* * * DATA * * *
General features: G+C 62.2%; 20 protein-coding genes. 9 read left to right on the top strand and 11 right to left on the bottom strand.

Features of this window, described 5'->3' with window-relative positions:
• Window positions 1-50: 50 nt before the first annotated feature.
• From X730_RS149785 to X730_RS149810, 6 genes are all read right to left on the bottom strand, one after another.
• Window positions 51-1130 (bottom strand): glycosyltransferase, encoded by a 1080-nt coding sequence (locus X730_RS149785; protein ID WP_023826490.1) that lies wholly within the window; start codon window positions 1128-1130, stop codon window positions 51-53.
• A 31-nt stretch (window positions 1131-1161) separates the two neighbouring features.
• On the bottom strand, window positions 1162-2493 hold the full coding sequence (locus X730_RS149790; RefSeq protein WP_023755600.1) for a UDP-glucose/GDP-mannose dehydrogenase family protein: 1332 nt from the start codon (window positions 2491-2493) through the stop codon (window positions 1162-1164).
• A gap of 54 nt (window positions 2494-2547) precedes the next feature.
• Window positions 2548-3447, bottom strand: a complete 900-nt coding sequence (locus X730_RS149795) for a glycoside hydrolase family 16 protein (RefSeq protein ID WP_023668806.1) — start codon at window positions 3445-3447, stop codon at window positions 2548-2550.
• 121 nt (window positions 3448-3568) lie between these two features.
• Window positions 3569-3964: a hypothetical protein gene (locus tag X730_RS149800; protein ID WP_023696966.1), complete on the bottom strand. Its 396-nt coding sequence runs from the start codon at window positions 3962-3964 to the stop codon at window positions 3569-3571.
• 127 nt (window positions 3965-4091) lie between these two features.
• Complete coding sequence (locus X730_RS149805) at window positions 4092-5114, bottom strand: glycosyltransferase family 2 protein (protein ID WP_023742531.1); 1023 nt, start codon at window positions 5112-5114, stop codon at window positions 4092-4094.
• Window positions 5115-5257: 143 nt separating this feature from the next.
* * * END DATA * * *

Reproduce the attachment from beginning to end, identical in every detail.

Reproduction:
General features: G+C 62.2%; 20 protein-coding genes. 9 read left to right on the top strand and 11 right to left on the bottom strand.

Features of this window, described 5'->3' with window-relative positions:
• Window positions 1-50: 50 nt before the first annotated feature.
• From X730_RS149785 to X730_RS149810, 6 genes are all read right to left on the bottom strand, one after another.
• Window positions 51-1130 (bottom strand): glycosyltransferase, encoded by a 1080-nt coding sequence (locus X730_RS149785; protein ID WP_023826490.1) that lies wholly within the window; start codon window positions 1128-1130, stop codon window positions 51-53.
• A 31-nt stretch (window positions 1131-1161) separates the two neighbouring features.
• On the bottom strand, window positions 1162-2493 hold the full coding sequence (locus X730_RS149790; RefSeq protein WP_023755600.1) for a UDP-glucose/GDP-mannose dehydrogenase family protein: 1332 nt from the start codon (window positions 2491-2493) through the stop codon (window positions 1162-1164).
• A gap of 54 nt (window positions 2494-2547) precedes the next feature.
• Window positions 2548-3447, bottom strand: a complete 900-nt coding sequence (locus X730_RS149795) for a glycoside hydrolase family 16 protein (RefSeq protein ID WP_023668806.1) — start codon at window positions 3445-3447, stop codon at window positions 2548-2550.
• 121 nt (window positions 3448-3568) lie between these two features.
• Window positions 3569-3964: a hypothetical protein gene (locus tag X730_RS149800; protein ID WP_023696966.1), complete on the bottom strand. Its 396-nt coding sequence runs from the start codon at window positions 3962-3964 to the stop codon at window positions 3569-3571.
• 127 nt (window positions 3965-4091) lie between these two features.
• Complete coding sequence (locus X730_RS149805) at window positions 4092-5114, bottom strand: glycosyltransferase family 2 protein (protein ID WP_023742531.1); 1023 nt, start codon at window positions 5112-5114, stop codon at window positions 4092-4094.
• Window positions 5115-5257: 143 nt separating this feature from the next.